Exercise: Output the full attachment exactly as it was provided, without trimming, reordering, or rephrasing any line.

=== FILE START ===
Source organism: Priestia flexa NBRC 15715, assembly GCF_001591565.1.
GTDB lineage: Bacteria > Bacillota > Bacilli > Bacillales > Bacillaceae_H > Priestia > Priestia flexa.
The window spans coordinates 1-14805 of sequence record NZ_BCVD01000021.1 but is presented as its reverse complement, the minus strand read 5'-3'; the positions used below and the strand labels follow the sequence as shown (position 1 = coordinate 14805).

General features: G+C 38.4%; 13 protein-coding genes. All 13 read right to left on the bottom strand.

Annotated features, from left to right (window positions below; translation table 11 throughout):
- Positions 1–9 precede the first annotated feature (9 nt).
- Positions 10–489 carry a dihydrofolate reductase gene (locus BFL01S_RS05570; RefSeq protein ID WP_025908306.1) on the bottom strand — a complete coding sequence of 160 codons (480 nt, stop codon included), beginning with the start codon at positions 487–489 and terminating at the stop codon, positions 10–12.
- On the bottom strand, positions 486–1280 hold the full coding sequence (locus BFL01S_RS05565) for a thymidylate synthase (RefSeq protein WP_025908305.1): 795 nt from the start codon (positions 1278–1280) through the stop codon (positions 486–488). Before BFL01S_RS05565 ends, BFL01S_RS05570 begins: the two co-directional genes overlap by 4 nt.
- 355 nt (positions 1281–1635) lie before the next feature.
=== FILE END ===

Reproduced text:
Source organism: Priestia flexa NBRC 15715, assembly GCF_001591565.1.
GTDB lineage: Bacteria > Bacillota > Bacilli > Bacillales > Bacillaceae_H > Priestia > Priestia flexa.
The window spans coordinates 1-14805 of sequence record NZ_BCVD01000021.1 but is presented as its reverse complement, the minus strand read 5'-3'; the positions used below and the strand labels follow the sequence as shown (position 1 = coordinate 14805).

General features: G+C 38.4%; 13 protein-coding genes. All 13 read right to left on the bottom strand.

Annotated features, from left to right (window positions below; translation table 11 throughout):
- Positions 1–9 precede the first annotated feature (9 nt).
- Positions 10–489 carry a dihydrofolate reductase gene (locus BFL01S_RS05570; RefSeq protein ID WP_025908306.1) on the bottom strand — a complete coding sequence of 160 codons (480 nt, stop codon included), beginning with the start codon at positions 487–489 and terminating at the stop codon, positions 10–12.
- On the bottom strand, positions 486–1280 hold the full coding sequence (locus BFL01S_RS05565) for a thymidylate synthase (RefSeq protein WP_025908305.1): 795 nt from the start codon (positions 1278–1280) through the stop codon (positions 486–488). Before BFL01S_RS05565 ends, BFL01S_RS05570 begins: the two co-directional genes overlap by 4 nt.
- 355 nt (positions 1281–1635) lie before the next feature.